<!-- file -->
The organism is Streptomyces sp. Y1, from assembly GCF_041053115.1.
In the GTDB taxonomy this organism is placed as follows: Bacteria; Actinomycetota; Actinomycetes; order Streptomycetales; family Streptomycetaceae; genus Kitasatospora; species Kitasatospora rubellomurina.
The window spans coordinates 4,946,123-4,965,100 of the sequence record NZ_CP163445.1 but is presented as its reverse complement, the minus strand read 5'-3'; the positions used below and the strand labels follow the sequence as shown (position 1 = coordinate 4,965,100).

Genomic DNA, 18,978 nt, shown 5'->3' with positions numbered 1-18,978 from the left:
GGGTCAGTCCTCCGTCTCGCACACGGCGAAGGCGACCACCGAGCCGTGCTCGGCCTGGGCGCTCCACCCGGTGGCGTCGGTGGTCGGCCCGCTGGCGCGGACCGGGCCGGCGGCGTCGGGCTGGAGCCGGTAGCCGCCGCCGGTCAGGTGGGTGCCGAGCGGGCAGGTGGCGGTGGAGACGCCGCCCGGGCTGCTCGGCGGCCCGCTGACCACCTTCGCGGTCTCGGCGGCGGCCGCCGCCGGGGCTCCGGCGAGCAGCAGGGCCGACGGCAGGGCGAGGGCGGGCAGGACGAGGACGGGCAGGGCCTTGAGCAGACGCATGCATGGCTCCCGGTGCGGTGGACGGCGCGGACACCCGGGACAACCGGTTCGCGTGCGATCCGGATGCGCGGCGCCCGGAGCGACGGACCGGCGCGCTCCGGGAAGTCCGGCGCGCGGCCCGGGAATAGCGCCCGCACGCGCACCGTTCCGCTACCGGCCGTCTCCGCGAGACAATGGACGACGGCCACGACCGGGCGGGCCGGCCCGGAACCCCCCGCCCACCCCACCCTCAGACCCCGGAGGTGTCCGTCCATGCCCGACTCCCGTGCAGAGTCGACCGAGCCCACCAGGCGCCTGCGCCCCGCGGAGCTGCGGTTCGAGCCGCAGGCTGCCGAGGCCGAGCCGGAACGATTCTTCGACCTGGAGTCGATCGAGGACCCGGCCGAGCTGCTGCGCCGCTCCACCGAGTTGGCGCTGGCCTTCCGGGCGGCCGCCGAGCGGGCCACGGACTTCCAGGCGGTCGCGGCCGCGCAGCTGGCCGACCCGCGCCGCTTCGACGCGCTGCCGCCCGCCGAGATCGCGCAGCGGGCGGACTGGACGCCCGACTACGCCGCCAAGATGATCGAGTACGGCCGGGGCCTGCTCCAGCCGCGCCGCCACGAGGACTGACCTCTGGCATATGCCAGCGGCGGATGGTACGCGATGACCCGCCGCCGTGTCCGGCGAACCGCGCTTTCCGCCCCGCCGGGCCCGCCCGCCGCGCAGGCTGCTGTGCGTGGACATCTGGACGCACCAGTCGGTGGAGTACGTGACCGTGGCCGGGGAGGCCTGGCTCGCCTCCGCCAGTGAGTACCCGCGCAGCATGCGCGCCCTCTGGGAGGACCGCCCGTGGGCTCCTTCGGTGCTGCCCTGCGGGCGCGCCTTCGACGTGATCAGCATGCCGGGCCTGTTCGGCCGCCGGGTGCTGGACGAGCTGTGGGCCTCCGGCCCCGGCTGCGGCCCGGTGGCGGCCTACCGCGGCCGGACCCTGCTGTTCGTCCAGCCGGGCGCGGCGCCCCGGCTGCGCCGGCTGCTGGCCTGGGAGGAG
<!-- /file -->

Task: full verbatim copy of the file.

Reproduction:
The organism is Streptomyces sp. Y1, from assembly GCF_041053115.1.
In the GTDB taxonomy this organism is placed as follows: Bacteria; Actinomycetota; Actinomycetes; order Streptomycetales; family Streptomycetaceae; genus Kitasatospora; species Kitasatospora rubellomurina.
The window spans coordinates 4,946,123-4,965,100 of the sequence record NZ_CP163445.1 but is presented as its reverse complement, the minus strand read 5'-3'; the positions used below and the strand labels follow the sequence as shown (position 1 = coordinate 4,965,100).

Genomic DNA, 18,978 nt, shown 5'->3' with positions numbered 1-18,978 from the left:
GGGTCAGTCCTCCGTCTCGCACACGGCGAAGGCGACCACCGAGCCGTGCTCGGCCTGGGCGCTCCACCCGGTGGCGTCGGTGGTCGGCCCGCTGGCGCGGACCGGGCCGGCGGCGTCGGGCTGGAGCCGGTAGCCGCCGCCGGTCAGGTGGGTGCCGAGCGGGCAGGTGGCGGTGGAGACGCCGCCCGGGCTGCTCGGCGGCCCGCTGACCACCTTCGCGGTCTCGGCGGCGGCCGCCGCCGGGGCTCCGGCGAGCAGCAGGGCCGACGGCAGGGCGAGGGCGGGCAGGACGAGGACGGGCAGGGCCTTGAGCAGACGCATGCATGGCTCCCGGTGCGGTGGACGGCGCGGACACCCGGGACAACCGGTTCGCGTGCGATCCGGATGCGCGGCGCCCGGAGCGACGGACCGGCGCGCTCCGGGAAGTCCGGCGCGCGGCCCGGGAATAGCGCCCGCACGCGCACCGTTCCGCTACCGGCCGTCTCCGCGAGACAATGGACGACGGCCACGACCGGGCGGGCCGGCCCGGAACCCCCCGCCCACCCCACCCTCAGACCCCGGAGGTGTCCGTCCATGCCCGACTCCCGTGCAGAGTCGACCGAGCCCACCAGGCGCCTGCGCCCCGCGGAGCTGCGGTTCGAGCCGCAGGCTGCCGAGGCCGAGCCGGAACGATTCTTCGACCTGGAGTCGATCGAGGACCCGGCCGAGCTGCTGCGCCGCTCCACCGAGTTGGCGCTGGCCTTCCGGGCGGCCGCCGAGCGGGCCACGGACTTCCAGGCGGTCGCGGCCGCGCAGCTGGCCGACCCGCGCCGCTTCGACGCGCTGCCGCCCGCCGAGATCGCGCAGCGGGCGGACTGGACGCCCGACTACGCCGCCAAGATGATCGAGTACGGCCGGGGCCTGCTCCAGCCGCGCCGCCACGAGGACTGACCTCTGGCATATGCCAGCGGCGGATGGTACGCGATGACCCGCCGCCGTGTCCGGCGAACCGCGCTTTCCGCCCCGCCGGGCCCGCCCGCCGCGCAGGCTGCTGTGCGTGGACATCTGGACGCACCAGTCGGTGGAGTACGTGACCGTGGCCGGGGAGGCCTGGCTCGCCTCCGCCAGTGAGTACCCGCGCAGCATGCGCGCCCTCTGGGAGGACCGCCCGTGGGCTCCTTCGGTGCTGCCCTGCGGGCGCGCCTTCGACGTGATCAGCATGCCGGGCCTGTTCGGCCGCCGGGTGCTGGACGAGCTGTGGGCCTCCGGCCCCGGCTGCGGCCCGGTGGCGGCCTACCGCGGCCGGACCCTGCTGTTCGTCCAGCCGGGCGCGGCGCCCCGGCTGCGCCGGCTGCTGGCCTGGGAGGAG